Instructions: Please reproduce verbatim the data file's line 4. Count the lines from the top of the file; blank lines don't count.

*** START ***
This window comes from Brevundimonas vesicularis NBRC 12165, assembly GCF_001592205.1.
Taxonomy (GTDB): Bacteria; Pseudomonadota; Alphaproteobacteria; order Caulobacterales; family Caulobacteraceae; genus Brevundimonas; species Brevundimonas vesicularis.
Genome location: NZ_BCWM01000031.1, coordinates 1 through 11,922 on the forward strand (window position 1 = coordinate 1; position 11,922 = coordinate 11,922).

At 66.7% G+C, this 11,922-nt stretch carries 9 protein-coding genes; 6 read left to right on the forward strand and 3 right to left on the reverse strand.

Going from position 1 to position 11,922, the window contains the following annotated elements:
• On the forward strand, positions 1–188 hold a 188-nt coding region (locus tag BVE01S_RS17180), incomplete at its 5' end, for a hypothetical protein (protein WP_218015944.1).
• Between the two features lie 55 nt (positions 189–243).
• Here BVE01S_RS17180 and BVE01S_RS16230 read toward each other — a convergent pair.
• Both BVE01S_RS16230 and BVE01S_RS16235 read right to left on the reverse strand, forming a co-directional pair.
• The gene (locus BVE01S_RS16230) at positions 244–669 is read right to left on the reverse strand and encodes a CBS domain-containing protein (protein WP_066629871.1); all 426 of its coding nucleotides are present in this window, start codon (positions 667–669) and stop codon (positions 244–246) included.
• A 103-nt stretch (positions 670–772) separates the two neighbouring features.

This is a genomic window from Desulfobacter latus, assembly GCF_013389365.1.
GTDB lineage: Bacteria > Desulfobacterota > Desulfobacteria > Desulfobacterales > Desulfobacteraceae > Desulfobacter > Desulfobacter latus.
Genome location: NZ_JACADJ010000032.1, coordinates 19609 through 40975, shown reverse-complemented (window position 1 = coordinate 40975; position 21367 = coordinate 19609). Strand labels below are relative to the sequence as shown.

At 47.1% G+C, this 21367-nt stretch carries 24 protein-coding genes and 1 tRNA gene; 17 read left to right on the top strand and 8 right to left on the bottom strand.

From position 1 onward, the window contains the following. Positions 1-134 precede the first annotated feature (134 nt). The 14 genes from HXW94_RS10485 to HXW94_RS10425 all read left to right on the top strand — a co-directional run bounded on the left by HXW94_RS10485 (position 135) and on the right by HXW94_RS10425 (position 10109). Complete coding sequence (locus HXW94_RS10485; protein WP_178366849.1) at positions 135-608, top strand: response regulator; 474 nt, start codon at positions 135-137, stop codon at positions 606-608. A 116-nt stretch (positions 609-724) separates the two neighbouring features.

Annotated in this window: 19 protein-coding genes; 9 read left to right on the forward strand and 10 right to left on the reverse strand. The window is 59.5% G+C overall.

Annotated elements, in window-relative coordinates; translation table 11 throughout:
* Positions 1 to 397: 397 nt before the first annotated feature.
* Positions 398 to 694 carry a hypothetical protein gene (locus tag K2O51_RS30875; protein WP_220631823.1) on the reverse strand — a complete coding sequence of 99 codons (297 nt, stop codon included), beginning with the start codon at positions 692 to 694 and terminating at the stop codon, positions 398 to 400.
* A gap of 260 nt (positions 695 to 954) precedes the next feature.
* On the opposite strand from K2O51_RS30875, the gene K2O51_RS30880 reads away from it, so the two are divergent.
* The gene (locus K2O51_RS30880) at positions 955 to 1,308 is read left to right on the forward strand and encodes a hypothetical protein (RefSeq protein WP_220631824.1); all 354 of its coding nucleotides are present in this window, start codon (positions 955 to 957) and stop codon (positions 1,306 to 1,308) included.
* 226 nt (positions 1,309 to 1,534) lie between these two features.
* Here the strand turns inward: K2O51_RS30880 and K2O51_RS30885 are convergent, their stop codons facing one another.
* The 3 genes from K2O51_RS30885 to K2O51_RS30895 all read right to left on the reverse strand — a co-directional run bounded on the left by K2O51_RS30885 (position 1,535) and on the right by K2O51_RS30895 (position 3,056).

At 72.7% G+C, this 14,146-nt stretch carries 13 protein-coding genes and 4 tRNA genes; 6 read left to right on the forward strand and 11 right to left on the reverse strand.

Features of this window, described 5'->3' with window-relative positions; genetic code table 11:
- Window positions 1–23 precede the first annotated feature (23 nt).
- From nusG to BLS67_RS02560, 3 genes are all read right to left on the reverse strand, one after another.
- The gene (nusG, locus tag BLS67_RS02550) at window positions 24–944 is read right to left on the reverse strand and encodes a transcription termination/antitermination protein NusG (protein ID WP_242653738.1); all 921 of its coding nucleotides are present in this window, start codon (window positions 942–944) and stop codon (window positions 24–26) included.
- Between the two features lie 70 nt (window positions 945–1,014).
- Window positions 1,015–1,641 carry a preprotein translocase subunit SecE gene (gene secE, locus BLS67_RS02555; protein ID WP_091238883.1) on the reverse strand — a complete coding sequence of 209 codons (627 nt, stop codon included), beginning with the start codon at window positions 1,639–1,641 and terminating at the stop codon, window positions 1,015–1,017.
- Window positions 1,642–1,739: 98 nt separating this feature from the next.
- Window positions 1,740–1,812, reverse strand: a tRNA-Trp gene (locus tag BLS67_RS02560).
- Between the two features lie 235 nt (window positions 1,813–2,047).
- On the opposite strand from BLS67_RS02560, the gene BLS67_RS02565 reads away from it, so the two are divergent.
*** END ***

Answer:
At 66.7% G+C, this 11,922-nt stretch carries 9 protein-coding genes; 6 read left to right on the forward strand and 3 right to left on the reverse strand.